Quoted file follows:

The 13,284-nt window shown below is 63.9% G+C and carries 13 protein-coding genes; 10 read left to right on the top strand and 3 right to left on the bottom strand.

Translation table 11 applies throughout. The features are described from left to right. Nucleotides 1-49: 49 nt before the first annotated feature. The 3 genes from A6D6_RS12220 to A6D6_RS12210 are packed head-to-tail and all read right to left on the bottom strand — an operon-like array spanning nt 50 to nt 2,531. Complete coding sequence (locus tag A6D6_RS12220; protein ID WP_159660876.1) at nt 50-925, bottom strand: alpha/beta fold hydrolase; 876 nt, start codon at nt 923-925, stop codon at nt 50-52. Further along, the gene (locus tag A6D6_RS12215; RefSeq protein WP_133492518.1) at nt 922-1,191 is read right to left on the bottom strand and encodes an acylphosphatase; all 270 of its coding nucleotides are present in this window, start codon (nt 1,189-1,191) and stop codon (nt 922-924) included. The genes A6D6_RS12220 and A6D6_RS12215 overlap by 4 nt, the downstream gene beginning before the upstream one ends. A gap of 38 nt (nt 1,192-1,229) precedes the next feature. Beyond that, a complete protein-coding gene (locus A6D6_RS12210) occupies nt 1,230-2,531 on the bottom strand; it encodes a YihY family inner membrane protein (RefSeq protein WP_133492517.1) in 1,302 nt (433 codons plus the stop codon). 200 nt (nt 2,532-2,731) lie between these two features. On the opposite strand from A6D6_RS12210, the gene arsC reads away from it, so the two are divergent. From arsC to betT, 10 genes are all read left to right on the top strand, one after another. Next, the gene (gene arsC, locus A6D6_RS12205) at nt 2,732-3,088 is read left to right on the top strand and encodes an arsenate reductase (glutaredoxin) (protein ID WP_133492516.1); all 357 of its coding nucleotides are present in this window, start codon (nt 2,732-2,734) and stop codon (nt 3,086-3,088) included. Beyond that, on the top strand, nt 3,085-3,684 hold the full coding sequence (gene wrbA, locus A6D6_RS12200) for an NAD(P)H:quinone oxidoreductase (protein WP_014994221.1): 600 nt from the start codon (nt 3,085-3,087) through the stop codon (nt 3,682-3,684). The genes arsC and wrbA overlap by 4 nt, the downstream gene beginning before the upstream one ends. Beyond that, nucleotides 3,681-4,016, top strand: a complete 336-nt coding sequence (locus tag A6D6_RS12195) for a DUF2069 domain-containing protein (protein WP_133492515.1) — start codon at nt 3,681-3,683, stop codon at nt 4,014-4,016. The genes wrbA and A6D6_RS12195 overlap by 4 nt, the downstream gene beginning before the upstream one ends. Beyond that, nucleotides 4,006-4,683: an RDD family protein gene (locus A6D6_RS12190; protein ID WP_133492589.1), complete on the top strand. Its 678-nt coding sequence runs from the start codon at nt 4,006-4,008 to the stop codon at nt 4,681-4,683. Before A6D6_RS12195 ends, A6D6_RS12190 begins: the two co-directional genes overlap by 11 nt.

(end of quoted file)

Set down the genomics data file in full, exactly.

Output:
The 13,284-nt window shown below is 63.9% G+C and carries 13 protein-coding genes; 10 read left to right on the top strand and 3 right to left on the bottom strand.

Translation table 11 applies throughout. The features are described from left to right. Nucleotides 1-49: 49 nt before the first annotated feature. The 3 genes from A6D6_RS12220 to A6D6_RS12210 are packed head-to-tail and all read right to left on the bottom strand — an operon-like array spanning nt 50 to nt 2,531. Complete coding sequence (locus tag A6D6_RS12220; protein ID WP_159660876.1) at nt 50-925, bottom strand: alpha/beta fold hydrolase; 876 nt, start codon at nt 923-925, stop codon at nt 50-52. Further along, the gene (locus tag A6D6_RS12215; RefSeq protein WP_133492518.1) at nt 922-1,191 is read right to left on the bottom strand and encodes an acylphosphatase; all 270 of its coding nucleotides are present in this window, start codon (nt 1,189-1,191) and stop codon (nt 922-924) included. The genes A6D6_RS12220 and A6D6_RS12215 overlap by 4 nt, the downstream gene beginning before the upstream one ends. A gap of 38 nt (nt 1,192-1,229) precedes the next feature. Beyond that, a complete protein-coding gene (locus A6D6_RS12210) occupies nt 1,230-2,531 on the bottom strand; it encodes a YihY family inner membrane protein (RefSeq protein WP_133492517.1) in 1,302 nt (433 codons plus the stop codon). 200 nt (nt 2,532-2,731) lie between these two features. On the opposite strand from A6D6_RS12210, the gene arsC reads away from it, so the two are divergent. From arsC to betT, 10 genes are all read left to right on the top strand, one after another. Next, the gene (gene arsC, locus A6D6_RS12205) at nt 2,732-3,088 is read left to right on the top strand and encodes an arsenate reductase (glutaredoxin) (protein ID WP_133492516.1); all 357 of its coding nucleotides are present in this window, start codon (nt 2,732-2,734) and stop codon (nt 3,086-3,088) included. Beyond that, on the top strand, nt 3,085-3,684 hold the full coding sequence (gene wrbA, locus A6D6_RS12200) for an NAD(P)H:quinone oxidoreductase (protein WP_014994221.1): 600 nt from the start codon (nt 3,085-3,087) through the stop codon (nt 3,682-3,684). The genes arsC and wrbA overlap by 4 nt, the downstream gene beginning before the upstream one ends. Beyond that, nucleotides 3,681-4,016, top strand: a complete 336-nt coding sequence (locus tag A6D6_RS12195) for a DUF2069 domain-containing protein (protein WP_133492515.1) — start codon at nt 3,681-3,683, stop codon at nt 4,014-4,016. The genes wrbA and A6D6_RS12195 overlap by 4 nt, the downstream gene beginning before the upstream one ends. Beyond that, nucleotides 4,006-4,683: an RDD family protein gene (locus A6D6_RS12190; protein ID WP_133492589.1), complete on the top strand. Its 678-nt coding sequence runs from the start codon at nt 4,006-4,008 to the stop codon at nt 4,681-4,683. Before A6D6_RS12195 ends, A6D6_RS12190 begins: the two co-directional genes overlap by 11 nt.